Which Animal is Fastest?

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Which Animal is Fastest?
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Quick, name the world’s fastest animal! Did you say cheetah? If so, you’re right – sort of. Sure, the cheetah can reach speeds over 70 miles per hour (mph); but did you know that there is a species of bird that can fly faster than a race car? Did you know that that’s not even the fastest animal there is? This “dashing dozen” of nature’s speediest species examines the fastest on land, air, and sea. This story will resonate with children taking standardized tests…one size does not fit all!

This fictional story includes a 39-page For Creative Minds section in the back of the book and a 39-page cross-curricular Teaching Activity Guide online. is vetted by experts and designed to encourage parental engagement. Its extensive back matter helps teachers with time-saving lesson ideas, provides extensions for science, math, and social studies units, and uses inquiry-based learning to help build critical thinking skills in young readers. The Spanish translation supports ELL and dual-language programs. The interactive ebook reads aloud in both English and Spanish with word highlighting and audio speed control to promote oral language skills, fluency, pronunciation, text engagement, and reading comprehension.

Written by Brian Rock, Illustrated by Carolyn Le
32 pg, 8.5 X 10, Ages 4-8, Grades K-3, Lexile: 570, F&P: M
   
Hardcover 9781607187394 $17.95  
Paperback 9781607187455 $9.95  
EBook 9781607187691 $12.99  
Spanish Paperback 9781607187516 $9.95  
Keywords:   animal movement, adaptations, physical adaptations. Sequencing
Animals in the book:   lion, cheetah, husky, ostrich, sea turtle, black marlin, peregrine falcon, free-tailed bat, bee hummingbird, giant palm salamander, peacock mantis shrimp
Vetters:   This book has been vetted by Kate Davis & Christine Lewis, zoo educators at the Birmingham Zoo, and Alison F. Manka, school and aquarium programs manager at the Greensboro Science Center.

Reviews:

Large and small, land and sea animals, birds and beasts, reptiles and insects: They tell their king the facts about their abilities. Husky says: “I am the fastest over long distances.” Ostrich wants all participants to “run on two legs to be fair to everyone.” A sea turtle thinks that the race should be held in the water, an idea heartily endorsed by a black marlin. A majestic peregrine falcon insists on the sky because these birds fly at 240 miles per hour, but a small free-tailed bat pipes up and says that the race “should be at night!” What’s a wise ruler to do? The king creates “an Olympics” with multiple events.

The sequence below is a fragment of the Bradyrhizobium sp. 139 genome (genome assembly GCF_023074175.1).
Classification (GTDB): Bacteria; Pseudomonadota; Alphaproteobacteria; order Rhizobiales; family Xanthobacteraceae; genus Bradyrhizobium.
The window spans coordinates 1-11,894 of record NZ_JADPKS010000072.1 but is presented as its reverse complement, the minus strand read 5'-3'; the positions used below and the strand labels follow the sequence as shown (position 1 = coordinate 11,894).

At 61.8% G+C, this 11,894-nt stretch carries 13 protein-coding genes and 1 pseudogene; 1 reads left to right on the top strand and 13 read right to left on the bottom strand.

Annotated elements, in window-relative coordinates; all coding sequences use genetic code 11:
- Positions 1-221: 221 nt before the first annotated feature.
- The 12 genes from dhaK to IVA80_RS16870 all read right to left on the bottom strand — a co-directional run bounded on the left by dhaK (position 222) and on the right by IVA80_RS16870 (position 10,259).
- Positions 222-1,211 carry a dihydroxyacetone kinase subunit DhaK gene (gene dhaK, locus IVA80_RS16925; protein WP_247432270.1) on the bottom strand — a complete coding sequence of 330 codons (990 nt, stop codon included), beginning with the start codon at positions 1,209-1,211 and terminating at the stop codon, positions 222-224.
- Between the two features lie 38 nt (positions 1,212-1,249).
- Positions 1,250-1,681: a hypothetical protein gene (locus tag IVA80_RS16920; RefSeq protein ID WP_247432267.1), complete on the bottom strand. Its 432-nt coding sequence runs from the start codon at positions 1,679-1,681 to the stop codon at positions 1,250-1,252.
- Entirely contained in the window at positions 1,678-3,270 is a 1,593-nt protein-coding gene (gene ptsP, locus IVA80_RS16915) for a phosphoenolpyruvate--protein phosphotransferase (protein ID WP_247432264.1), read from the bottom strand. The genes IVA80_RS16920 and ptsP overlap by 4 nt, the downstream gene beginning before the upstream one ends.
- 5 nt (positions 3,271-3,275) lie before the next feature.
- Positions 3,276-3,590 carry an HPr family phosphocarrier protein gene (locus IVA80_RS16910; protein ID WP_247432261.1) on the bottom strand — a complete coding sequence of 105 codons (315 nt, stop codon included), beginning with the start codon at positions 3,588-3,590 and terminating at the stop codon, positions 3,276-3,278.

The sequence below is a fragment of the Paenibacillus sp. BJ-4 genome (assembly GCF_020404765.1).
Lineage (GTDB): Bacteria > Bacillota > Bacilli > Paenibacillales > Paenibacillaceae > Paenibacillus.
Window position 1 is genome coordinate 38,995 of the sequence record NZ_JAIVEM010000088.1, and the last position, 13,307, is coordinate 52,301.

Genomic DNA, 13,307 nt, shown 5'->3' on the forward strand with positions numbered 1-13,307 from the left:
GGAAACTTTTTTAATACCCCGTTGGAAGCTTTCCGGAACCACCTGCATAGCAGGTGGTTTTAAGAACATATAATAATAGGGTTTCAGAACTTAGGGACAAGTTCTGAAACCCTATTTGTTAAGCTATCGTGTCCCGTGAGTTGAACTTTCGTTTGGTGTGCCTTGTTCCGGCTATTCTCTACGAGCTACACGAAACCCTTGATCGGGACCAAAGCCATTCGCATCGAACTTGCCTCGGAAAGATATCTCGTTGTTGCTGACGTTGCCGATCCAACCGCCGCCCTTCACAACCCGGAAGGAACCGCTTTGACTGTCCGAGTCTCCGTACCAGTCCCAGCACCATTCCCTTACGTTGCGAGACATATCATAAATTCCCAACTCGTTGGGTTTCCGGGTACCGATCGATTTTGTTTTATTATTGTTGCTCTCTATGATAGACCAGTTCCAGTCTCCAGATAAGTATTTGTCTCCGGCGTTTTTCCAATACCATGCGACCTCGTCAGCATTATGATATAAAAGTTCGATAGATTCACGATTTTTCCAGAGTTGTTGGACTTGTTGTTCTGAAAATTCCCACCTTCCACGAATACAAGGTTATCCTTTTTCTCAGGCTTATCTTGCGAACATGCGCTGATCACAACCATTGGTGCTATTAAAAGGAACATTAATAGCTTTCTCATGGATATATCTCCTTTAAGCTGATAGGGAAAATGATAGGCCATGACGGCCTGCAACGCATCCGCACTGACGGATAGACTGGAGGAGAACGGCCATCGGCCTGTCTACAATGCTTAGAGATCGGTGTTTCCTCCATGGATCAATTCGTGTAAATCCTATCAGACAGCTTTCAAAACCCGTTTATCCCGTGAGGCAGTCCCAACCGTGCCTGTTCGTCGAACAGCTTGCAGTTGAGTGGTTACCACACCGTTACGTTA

-Kirkus Reviews

Author/Illustrator Info:

Brian Rock (The Deductive Detective), received a master’s degree in Children’s Literature/Creative Writing from Hollins University. Brian’s short stories for children appear regularly in the regional magazine “Kid’s world” and his poems for children have appeared in Highlights for Children, Poetry Train, and various regional publications. His short story, The Frog Dad, was selected as one of the inaugural titles for iPulpFiction’s “Don’t Read This in the Dark” series. For six years Brian worked in the Chesterfield County public school system teaching at-risk students. Visit Brian’s website for more information.


Carolyn Le was born in Viet Nam and grew up in California. She dreamed of becoming an illustrator and, after graduating from Otis College of Art and Design with a BFA in Illustration, she illustrated her first picture book, Clarence and the Traveling Circus. Carolyn's watercolor paintings are a reflection of the beauty she sees around her, from the bright sunny Southern California days to the memories of the books she loved to read as a child. She has received numerous awards for her art and has shown her work in galleries in Los Angeles and London. Carolyn is living her dream (occasionally with a bunny roommate), sharing her love of art with her students, illustrating picture books and exploring writing and illustrating her own books. Visit her website at www.carolynle.com.

 



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